|Presented by||Gene Shalit, Vincent Price, Diana Rigg|
|Country of origin||United States, United Kingdom|
|Production companies||WGBH, BBC, ITV|
|Original release||1980 –|
Mystery! (also written MYSTERY!) is a television anthology series produced by WGBH Boston for PBS in the United States.
The series was created as a mystery, police and crime drama spin-off of the already established PBS show Masterpiece Theatre. From 1980-2006, Mystery! aired mostly British crime series purchased from or co-produced with the BBC or ITV and adapted from British mystery fiction. In 2002, due to pressure to include more American material, a series based on the novels of US mystery writer Tony Hillerman was produced, but the vast majority of Mystery! programming has always been and continues to be British literary adaptations co-produced with UK-based production companies.
In 2008 PBS combined Mystery! with its predecessor Masterpiece Theatre under the umbrella title Masterpiece, which includes the sub-brands Masterpiece Classic, Masterpiece Mystery!, and Masterpiece Contemporary.
Mystery! is noted for its animated opening and closing title sequences with original drawings created by cartoonist Edward Gorey and animated by Eugene Federenko, Derek Lamb, and Janet Perlman, with music by Normand Roger. A PBS veteran, animator Lamb had also created programming for series like Sesame Street, The Electric Company, and The American Dream Machine.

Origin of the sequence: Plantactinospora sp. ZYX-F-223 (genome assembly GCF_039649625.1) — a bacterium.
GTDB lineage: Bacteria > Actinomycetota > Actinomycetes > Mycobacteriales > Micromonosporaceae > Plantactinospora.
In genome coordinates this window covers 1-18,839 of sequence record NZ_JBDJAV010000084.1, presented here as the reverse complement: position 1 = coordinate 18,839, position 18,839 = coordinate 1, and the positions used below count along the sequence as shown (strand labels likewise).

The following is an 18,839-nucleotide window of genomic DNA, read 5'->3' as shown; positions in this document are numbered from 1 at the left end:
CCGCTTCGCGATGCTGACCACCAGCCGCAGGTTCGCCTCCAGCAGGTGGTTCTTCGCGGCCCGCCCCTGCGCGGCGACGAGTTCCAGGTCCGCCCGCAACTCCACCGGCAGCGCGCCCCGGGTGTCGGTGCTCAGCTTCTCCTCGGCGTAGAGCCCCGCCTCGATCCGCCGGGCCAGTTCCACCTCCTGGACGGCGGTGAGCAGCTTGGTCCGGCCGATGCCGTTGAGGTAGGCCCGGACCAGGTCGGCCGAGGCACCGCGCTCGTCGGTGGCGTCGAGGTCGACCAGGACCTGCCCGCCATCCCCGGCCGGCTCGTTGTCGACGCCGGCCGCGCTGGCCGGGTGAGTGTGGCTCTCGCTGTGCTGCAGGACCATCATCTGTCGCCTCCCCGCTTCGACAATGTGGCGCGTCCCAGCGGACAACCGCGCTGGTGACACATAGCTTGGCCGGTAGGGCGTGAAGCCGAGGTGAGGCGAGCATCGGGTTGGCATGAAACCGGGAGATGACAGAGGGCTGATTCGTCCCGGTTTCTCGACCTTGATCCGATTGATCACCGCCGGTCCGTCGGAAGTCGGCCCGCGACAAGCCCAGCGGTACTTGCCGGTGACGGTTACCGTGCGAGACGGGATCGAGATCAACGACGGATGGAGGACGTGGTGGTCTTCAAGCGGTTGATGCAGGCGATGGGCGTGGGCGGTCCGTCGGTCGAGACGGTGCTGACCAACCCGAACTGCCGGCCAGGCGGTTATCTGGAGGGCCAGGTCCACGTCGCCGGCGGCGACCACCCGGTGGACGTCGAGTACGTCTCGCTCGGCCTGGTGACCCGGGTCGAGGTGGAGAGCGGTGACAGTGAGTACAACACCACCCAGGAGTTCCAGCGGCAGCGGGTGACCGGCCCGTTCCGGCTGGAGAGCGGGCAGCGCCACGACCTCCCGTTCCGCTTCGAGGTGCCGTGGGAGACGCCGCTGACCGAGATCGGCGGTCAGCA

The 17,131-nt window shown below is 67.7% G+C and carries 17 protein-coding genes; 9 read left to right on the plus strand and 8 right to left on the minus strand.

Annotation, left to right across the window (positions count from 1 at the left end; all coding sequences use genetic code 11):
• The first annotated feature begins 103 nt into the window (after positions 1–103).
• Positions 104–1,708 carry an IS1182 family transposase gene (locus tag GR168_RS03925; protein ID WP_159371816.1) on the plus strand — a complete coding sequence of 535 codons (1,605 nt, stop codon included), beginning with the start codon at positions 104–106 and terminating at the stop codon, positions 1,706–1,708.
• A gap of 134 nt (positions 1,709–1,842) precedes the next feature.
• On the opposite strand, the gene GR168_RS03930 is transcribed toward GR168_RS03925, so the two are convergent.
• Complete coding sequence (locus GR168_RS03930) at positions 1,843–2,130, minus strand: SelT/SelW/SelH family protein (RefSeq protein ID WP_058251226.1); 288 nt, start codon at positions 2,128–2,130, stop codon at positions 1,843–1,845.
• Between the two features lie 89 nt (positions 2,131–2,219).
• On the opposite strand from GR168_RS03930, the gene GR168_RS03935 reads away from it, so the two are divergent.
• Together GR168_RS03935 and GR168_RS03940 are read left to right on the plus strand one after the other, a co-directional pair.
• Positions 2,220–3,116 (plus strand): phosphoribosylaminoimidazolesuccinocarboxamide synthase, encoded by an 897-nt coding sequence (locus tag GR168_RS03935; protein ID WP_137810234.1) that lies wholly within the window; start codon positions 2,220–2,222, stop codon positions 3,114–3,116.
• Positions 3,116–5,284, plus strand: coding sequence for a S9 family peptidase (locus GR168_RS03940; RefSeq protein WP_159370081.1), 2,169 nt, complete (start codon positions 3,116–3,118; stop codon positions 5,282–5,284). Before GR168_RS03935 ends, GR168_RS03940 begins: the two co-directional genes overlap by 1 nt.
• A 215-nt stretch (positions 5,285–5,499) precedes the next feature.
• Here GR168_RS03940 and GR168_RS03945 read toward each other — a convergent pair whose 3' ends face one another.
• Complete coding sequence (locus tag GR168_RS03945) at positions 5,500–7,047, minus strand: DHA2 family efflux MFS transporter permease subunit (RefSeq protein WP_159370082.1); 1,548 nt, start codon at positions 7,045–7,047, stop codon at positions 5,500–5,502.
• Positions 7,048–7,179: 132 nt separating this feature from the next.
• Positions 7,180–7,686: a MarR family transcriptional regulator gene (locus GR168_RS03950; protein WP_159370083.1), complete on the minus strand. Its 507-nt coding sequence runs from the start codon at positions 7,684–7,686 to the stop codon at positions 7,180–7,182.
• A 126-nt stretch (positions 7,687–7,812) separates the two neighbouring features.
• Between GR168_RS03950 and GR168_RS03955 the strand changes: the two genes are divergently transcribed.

Gorey’s first attempt at creating a storyboard of the opening was estimated to run 10 minutes. Because executive producer Joan Wilson was looking for a 75-second sequence, Gorey was eventually asked to hand over the drawings and allow animators to use his work as inspiration. Gorey, known for his eccentric and stubborn nature, recounted:
When we first started talking about it, I gave them a scenario for the credits, but they said, 'Thank you, very much, dear, but this will take half an hour.' I told them it wouldn’t if they put in on at a reasonable rate of speed, but they didn’t seen to care for that idea very much. So Derek Lamb or somebody concocted the final scenario and I had very little to do with it.
The Lamb/Gorey sequence has changed several times since 1980. It consisted of a non-linear series of animated period country house tableaux. The scenes include a formal ball, a crowd of umbrella-toting funeral attendants, three investigators, a croquet game in the rain, and a moaning damsel in various scenes of distress. Over time, the sequence became more streamlined, shorter, and slightly more colorful. For the Hillerman episodes, the American flag was worked into the opening title sequence.
Today, the Masterpiece opening sequence is almost identical across the sub-brands. Each opening fades in and out of scenes of popular characters from each series. The Mystery! version still features the Gorey/Lamb characters.